43. Italian playhouse: TEATRO - A 1778 playbill from the very first production in a very famous TEATRO 

48. Pulitzer-winning "The Goldfinch" novelist Donna: TARTT Here ya go! Not to be confused with Goldfinches in our backyard.

50. Inches: OOZES.

51. Yankee whose #2 was retired in 2017: JETER - Derek was a class act!

53. Fowl area: COOP.

55. Cherokee on wheels: JEEP and 58. Golfs on wheels, briefly: VWS

57. __ mater: PIA 
The innermost layer enveloping the brain 


Wilbur Charles said...

FLN, Picard the next Uhara-Star Trek link revealed how Dr MLK convinced her to stay with Rodenbury.

Aaarrrggghhh!!! One-Box Wilbur strikes again. I wondered why LBG was NOTORIOUS but I quit on Star Wars sometime after #4. Oh, Ms Ginsburg.

I wonder if SWATHED relates to "Swaddling" from Luke 2.12.

I originally had Gel<GOO

I never heard the term SPOT Pass after six decades watching football. Phill helped me with TORTOISE (duh)

I never would have guessed Rooney. Normal as a tot.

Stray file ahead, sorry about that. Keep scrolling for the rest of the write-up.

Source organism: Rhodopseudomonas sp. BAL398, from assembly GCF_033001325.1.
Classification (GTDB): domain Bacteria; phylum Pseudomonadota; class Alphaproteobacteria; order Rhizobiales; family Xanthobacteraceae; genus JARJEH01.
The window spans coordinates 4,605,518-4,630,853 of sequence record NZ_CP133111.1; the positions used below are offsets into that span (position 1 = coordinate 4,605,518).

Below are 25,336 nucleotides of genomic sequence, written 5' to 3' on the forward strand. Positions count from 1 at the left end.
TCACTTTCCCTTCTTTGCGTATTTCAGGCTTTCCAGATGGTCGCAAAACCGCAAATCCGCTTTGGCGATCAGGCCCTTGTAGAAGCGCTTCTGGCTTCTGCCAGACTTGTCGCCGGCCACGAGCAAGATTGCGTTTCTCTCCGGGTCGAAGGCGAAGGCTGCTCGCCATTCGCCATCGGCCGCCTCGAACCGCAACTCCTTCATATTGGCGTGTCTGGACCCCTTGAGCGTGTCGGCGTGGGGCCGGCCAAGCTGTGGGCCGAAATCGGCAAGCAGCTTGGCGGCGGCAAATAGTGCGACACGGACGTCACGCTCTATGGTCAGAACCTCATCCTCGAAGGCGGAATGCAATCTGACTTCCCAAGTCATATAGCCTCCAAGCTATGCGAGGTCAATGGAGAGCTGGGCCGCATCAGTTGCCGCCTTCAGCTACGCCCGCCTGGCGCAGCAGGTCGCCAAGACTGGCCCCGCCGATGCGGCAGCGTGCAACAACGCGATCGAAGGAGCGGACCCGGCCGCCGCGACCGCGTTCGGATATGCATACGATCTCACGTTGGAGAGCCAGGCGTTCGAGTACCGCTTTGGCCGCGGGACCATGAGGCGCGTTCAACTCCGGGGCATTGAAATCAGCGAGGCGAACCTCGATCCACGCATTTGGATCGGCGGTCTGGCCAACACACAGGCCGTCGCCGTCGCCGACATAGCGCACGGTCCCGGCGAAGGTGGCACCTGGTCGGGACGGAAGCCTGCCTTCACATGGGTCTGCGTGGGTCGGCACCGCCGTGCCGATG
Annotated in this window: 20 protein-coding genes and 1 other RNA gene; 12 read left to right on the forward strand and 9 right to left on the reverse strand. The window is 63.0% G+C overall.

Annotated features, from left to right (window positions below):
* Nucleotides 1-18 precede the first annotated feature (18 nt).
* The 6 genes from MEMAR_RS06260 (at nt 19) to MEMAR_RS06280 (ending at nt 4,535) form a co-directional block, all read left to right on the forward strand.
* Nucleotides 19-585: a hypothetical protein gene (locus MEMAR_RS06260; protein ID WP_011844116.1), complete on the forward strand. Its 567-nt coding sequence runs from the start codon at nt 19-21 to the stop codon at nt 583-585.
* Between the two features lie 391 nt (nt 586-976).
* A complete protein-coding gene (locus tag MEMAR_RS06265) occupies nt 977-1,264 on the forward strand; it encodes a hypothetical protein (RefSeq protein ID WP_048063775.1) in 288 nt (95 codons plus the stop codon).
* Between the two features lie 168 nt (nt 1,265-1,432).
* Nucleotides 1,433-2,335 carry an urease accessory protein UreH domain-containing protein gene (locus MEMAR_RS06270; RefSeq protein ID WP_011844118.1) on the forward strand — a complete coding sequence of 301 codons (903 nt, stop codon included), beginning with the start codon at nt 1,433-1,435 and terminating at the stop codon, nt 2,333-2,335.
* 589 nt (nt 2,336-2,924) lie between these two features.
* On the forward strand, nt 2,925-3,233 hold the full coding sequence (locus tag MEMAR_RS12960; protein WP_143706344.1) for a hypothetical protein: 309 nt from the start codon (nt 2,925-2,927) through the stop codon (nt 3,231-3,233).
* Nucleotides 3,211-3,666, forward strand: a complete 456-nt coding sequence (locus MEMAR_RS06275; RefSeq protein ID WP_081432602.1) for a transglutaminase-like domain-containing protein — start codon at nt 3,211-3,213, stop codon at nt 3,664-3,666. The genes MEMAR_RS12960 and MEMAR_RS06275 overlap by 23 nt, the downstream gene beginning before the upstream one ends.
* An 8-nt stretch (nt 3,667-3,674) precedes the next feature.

I originally had "Listed" as a RE term. My "Realtor" client spelled LIEN as "Lean". I was looking for lessee in Brit talk.

We had a different kind of "Garnish" yesterday.

As I alluded to, a relatively easy Saturday. Mary Lou beat me by a HARE. She had me TEEd up with "Golfs" but perps saved VWS.


cpnilo said...

Just a nit re the bio's the University of Dayton, not Dayton University.

desper-otto said...

Good morning!

Got 'er done, but it took an alphabet run to get the T at the WHET/TARTT. Greta THUNBERG also showed up in Jeopardy! yesterday. Nicely done Mary Lou and thanx for the expo, Husker. (That misplaced G is sorta humorous. Now you'll have to sift through all 183 of 'em to figure out which one I refer to.)

SNERD: When you think about it, what could be more ridiculous than a ventriloquist on the radio?

TEATRO: It's also a Willie Nelson album.

TTP said...

Same as D-O. The SW corner was the last to fill, and it was the T in WHET and TARTT that finished it off.